Getting Better Sleep

When was the last time you woke up feeling completely rested?

One of the greatest detriments to a person’s health is a poor rest and recovery routine. Getting the correct quantity and quality of sleep on a daily basis and making that into a routine can go a long way to helping with many of the health challenges that people often face. Poor sleep routines are associated with chronic pain, adrenal fatigue, hormonal imbalances, fibromyalgia, chronic fatigue, thyroid dysfunction, weight gain and obesity to name just a few.

Our bodies run on a natural pattern called the Circadian Rhythm. Our sleep and wake patterns are governed by our Circadian Rhythm, thus they affect our daily energy levels and motivation.

There are some steps that we can take starting immediately to improve alignment with our Circadian Rhythm, here are just a few.

  1. Fall asleep and wake up at the same time every day (yes, this includes weekends)

A routine for sleep and waking times is the best way to ensure your body finds a rhythm and sticks with it. This rhythm should mimic the rise and set of the sun as release of hormones are linked to exposure to sunlight. A good routine would be to fall asleep at 10pm and wake up at 6am, giving you 8 full hours of sleep.

  1. Get some mid-day sunlight

Exposure to sunlight governs the release of our hormones Serotonin and Melatonin. During the daytime, exposure to sunlight will increase the release of Serotonin, while in the night, decreased light leads to an increase in Melatonin release. Melatonin levels are inversely correlated to Serotonin levels – The more sun you get during the day, the better you sleep at night. Go for a nice walk during your lunch time or just take a short break with some fresh air.

  1. Eliminate exposure to screens 2 hours before bedtime

We are addicted to our cell phones, laptops, tablets, televisions and e-readers. These screens all emit light at levels increasingly approaching that of daylight. If we expose ourselves to light at such high levels right before bedtime, our Melatonin levels will not go up, making it much harder for us to fall asleep and stay asleep.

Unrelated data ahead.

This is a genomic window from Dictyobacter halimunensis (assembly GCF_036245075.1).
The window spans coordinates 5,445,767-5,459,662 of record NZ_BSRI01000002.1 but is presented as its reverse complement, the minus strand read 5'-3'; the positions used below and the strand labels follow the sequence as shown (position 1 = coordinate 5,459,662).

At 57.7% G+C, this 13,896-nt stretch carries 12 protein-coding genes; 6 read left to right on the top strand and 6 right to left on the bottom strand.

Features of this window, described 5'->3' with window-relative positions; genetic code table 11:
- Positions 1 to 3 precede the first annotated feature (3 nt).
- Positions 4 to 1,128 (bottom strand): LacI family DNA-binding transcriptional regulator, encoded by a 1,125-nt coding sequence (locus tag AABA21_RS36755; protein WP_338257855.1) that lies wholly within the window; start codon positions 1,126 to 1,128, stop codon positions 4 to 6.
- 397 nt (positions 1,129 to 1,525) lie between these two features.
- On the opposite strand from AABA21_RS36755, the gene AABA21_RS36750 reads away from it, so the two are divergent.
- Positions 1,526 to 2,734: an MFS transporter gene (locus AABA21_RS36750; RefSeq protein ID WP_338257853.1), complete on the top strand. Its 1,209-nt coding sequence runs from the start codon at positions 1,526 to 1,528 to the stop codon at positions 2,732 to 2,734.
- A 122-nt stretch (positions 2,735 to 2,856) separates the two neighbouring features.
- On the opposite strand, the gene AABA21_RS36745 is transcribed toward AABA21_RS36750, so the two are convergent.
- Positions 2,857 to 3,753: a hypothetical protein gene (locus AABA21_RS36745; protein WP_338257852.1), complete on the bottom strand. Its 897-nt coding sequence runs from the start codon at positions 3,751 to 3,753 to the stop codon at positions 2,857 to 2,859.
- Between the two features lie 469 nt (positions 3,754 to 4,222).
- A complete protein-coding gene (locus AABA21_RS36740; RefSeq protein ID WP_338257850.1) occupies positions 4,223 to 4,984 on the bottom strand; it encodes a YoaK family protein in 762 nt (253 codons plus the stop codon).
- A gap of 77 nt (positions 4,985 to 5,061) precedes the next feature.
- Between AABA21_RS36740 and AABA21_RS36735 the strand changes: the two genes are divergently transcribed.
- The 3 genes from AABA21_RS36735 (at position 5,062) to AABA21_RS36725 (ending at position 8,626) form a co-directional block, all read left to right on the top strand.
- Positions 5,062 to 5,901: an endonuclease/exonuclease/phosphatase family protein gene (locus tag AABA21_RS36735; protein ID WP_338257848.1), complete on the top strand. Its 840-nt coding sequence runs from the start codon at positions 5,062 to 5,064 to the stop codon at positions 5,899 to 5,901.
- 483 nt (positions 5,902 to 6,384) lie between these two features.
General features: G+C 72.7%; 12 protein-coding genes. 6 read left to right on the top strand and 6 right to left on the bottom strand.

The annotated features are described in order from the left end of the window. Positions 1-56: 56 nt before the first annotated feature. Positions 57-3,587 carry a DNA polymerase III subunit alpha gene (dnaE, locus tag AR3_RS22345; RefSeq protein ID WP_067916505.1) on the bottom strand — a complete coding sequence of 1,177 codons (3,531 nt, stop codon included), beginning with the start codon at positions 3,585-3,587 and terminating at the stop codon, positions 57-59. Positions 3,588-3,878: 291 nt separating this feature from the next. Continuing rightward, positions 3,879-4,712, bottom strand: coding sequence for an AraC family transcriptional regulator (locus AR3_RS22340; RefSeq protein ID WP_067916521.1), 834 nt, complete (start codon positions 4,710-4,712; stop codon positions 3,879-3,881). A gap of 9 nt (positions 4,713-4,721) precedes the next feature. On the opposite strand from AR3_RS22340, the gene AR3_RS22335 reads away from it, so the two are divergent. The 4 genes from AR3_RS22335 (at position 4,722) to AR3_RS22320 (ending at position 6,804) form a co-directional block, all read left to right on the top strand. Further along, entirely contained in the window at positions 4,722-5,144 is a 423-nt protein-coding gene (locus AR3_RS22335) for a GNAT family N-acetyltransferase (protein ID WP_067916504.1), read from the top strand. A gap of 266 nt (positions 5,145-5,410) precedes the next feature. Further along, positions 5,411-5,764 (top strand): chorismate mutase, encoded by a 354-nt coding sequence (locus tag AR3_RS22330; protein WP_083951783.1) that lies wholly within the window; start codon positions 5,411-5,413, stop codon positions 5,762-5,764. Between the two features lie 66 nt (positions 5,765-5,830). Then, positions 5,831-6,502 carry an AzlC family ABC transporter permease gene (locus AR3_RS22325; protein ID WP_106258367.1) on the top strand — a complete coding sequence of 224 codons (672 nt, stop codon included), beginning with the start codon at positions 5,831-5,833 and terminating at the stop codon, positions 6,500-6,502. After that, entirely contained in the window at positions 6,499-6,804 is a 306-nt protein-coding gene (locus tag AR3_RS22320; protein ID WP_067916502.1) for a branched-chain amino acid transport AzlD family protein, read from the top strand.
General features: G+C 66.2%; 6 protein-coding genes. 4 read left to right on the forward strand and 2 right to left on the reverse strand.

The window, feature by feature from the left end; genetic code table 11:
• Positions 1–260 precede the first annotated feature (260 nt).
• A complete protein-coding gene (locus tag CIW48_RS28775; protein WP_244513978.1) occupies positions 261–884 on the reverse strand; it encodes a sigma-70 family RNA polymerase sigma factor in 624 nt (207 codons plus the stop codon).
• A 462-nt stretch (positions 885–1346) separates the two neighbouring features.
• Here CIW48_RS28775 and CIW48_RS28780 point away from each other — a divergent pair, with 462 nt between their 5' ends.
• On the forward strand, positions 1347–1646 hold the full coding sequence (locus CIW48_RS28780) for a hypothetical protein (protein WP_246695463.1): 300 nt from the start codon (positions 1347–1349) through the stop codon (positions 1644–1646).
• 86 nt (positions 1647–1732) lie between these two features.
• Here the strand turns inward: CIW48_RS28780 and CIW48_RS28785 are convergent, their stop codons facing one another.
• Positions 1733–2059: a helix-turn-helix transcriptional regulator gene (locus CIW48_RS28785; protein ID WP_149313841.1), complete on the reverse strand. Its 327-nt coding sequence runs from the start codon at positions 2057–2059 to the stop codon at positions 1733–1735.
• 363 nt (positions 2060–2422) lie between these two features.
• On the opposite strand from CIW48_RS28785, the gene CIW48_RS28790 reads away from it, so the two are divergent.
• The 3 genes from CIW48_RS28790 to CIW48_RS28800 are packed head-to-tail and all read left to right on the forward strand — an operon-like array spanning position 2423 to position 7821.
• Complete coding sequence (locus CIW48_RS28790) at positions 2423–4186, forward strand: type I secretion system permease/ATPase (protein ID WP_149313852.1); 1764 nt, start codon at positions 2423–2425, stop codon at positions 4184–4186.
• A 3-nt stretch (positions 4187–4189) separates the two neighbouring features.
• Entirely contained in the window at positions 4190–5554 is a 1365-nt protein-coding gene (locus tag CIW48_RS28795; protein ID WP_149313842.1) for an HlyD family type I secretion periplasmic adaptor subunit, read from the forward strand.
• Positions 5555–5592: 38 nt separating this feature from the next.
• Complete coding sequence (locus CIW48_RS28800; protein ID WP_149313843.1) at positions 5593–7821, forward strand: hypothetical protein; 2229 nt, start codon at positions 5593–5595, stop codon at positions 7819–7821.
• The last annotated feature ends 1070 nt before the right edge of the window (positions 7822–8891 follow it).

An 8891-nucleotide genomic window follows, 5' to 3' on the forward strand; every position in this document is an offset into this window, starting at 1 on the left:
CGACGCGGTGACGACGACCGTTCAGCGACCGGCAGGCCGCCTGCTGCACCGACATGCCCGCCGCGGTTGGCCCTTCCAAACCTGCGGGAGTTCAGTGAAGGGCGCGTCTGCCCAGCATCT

1. Sleep in a completely dark room

Darkness at night can’t be overstated. Our bodies have evolved to sleep in complete darkness, and it is only relatively recently that we have been flooded with lights to see and do things at night. Darkness will increase Melatonin release allowing you to sleep better.

  1. Avoid excess fluid intake after 8pm

Our bladders are designed to hold a certain amount of fluid. Drinking too much water in the evening can lead to reflexes waking you at night, telling you to relieve the pressure on your bladder. If you don’t take in too much fluid at night, you won’t have the urge to wake up to relieve yourself, allowing you to stay asleep.

  1. Don’t open mail in the evening or watch the evening news

When we are flooded with news and questionable information from around the world regarding conflicts that rarely affect us directly, we turn our brains on to worry in the evening and night hours. This late day stimulation can lead to an inability to relax and decrease worry as you head to sleep.

  1. Don’t respond to email in the evening

Reserve your stimulation time and productive hours to the morning, when you are full of energy and can make decisions easily and readily. Responding to work or personal email in the evenings can be tough as it forces us to think and worry later in the evening, again keeping us from falling into a deep sleep

  1. Settle conflicts before going to bed

We’ve all heard the saying “don’t go to bed angry”. Well that is not only true for conflict resolution, but also for your sleep and wake cycle. Cut down on worry when you are heading to bed. Resolve issues so that you are not worrying about them throughout the night, while your body and mind are in recovery mode.

  1. Practice deep breathing exercises before bed to help you relax

Meditation and deep breathing can help you to clear your mind of concerns and worries before you head to sleep. I like using the app “Headspace” for a 10 minute guided meditation, however you can also choose to perform a short 20 deep breaths exercise for 5 minutes to clear your mind of thoughts and distractions.  

  1. Get a digital filter for your screen

If you use a screen (like the one you are staring at right now) a digital filter can help to eliminate much of the blue light that floods our eyes and minds. A good option is the f.lux program which you can download for free at http://justgetflux.com.

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